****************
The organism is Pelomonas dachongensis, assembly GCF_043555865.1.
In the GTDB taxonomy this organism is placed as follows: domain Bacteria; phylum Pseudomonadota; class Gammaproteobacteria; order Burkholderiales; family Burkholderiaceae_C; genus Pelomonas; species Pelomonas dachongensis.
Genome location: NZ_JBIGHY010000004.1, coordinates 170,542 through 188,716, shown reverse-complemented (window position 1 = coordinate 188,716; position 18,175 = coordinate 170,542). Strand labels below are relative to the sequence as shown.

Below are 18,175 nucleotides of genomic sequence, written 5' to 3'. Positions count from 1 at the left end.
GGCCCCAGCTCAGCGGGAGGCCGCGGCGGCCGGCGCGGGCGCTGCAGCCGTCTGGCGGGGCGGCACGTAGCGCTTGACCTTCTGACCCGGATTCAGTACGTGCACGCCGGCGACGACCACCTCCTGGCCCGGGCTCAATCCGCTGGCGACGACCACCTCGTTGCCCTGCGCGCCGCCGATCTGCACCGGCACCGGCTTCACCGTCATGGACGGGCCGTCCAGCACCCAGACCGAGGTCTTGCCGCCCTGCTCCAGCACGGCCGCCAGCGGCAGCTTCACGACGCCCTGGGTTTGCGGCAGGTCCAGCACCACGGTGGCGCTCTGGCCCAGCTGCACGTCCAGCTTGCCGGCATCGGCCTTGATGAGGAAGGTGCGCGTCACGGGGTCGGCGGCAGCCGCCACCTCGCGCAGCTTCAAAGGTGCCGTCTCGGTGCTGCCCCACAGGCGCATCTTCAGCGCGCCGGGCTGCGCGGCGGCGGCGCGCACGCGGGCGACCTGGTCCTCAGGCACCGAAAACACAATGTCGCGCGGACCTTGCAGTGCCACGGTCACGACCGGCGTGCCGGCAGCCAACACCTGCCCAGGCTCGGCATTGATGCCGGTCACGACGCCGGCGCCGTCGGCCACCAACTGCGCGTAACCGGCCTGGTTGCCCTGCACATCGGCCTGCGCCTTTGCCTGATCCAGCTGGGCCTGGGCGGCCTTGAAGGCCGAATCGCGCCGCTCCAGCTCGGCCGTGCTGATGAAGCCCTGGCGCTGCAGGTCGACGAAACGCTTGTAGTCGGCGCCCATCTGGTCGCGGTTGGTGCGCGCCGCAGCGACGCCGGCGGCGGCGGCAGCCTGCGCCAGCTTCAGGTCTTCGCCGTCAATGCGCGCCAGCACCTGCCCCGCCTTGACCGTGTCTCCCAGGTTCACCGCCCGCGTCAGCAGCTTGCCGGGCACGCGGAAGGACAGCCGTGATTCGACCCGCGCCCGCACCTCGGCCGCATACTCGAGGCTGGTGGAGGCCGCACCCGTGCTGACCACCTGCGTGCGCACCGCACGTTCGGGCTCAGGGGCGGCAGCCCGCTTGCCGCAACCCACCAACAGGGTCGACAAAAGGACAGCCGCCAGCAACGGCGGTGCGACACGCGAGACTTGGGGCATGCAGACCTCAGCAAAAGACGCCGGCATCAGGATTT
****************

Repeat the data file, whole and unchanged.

The organism is Pelomonas dachongensis, assembly GCF_043555865.1.
In the GTDB taxonomy this organism is placed as follows: domain Bacteria; phylum Pseudomonadota; class Gammaproteobacteria; order Burkholderiales; family Burkholderiaceae_C; genus Pelomonas; species Pelomonas dachongensis.
Genome location: NZ_JBIGHY010000004.1, coordinates 170,542 through 188,716, shown reverse-complemented (window position 1 = coordinate 188,716; position 18,175 = coordinate 170,542). Strand labels below are relative to the sequence as shown.

Below are 18,175 nucleotides of genomic sequence, written 5' to 3'. Positions count from 1 at the left end.
GGCCCCAGCTCAGCGGGAGGCCGCGGCGGCCGGCGCGGGCGCTGCAGCCGTCTGGCGGGGCGGCACGTAGCGCTTGACCTTCTGACCCGGATTCAGTACGTGCACGCCGGCGACGACCACCTCCTGGCCCGGGCTCAATCCGCTGGCGACGACCACCTCGTTGCCCTGCGCGCCGCCGATCTGCACCGGCACCGGCTTCACCGTCATGGACGGGCCGTCCAGCACCCAGACCGAGGTCTTGCCGCCCTGCTCCAGCACGGCCGCCAGCGGCAGCTTCACGACGCCCTGGGTTTGCGGCAGGTCCAGCACCACGGTGGCGCTCTGGCCCAGCTGCACGTCCAGCTTGCCGGCATCGGCCTTGATGAGGAAGGTGCGCGTCACGGGGTCGGCGGCAGCCGCCACCTCGCGCAGCTTCAAAGGTGCCGTCTCGGTGCTGCCCCACAGGCGCATCTTCAGCGCGCCGGGCTGCGCGGCGGCGGCGCGCACGCGGGCGACCTGGTCCTCAGGCACCGAAAACACAATGTCGCGCGGACCTTGCAGTGCCACGGTCACGACCGGCGTGCCGGCAGCCAACACCTGCCCAGGCTCGGCATTGATGCCGGTCACGACGCCGGCGCCGTCGGCCACCAACTGCGCGTAACCGGCCTGGTTGCCCTGCACATCGGCCTGCGCCTTTGCCTGATCCAGCTGGGCCTGGGCGGCCTTGAAGGCCGAATCGCGCCGCTCCAGCTCGGCCGTGCTGATGAAGCCCTGGCGCTGCAGGTCGACGAAACGCTTGTAGTCGGCGCCCATCTGGTCGCGGTTGGTGCGCGCCGCAGCGACGCCGGCGGCGGCGGCAGCCTGCGCCAGCTTCAGGTCTTCGCCGTCAATGCGCGCCAGCACCTGCCCCGCCTTGACCGTGTCTCCCAGGTTCACCGCCCGCGTCAGCAGCTTGCCGGGCACGCGGAAGGACAGCCGTGATTCGACCCGCGCCCGCACCTCGGCCGCATACTCGAGGCTGGTGGAGGCCGCACCCGTGCTGACCACCTGCGTGCGCACCGCACGTTCGGGCTCAGGGGCGGCAGCCCGCTTGCCGCAACCCACCAACAGGGTCGACAAAAGGACAGCCGCCAGCAACGGCGGTGCGACACGCGAGACTTGGGGCATGCAGACCTCAGCAAAAGACGCCGGCATCAGGATTT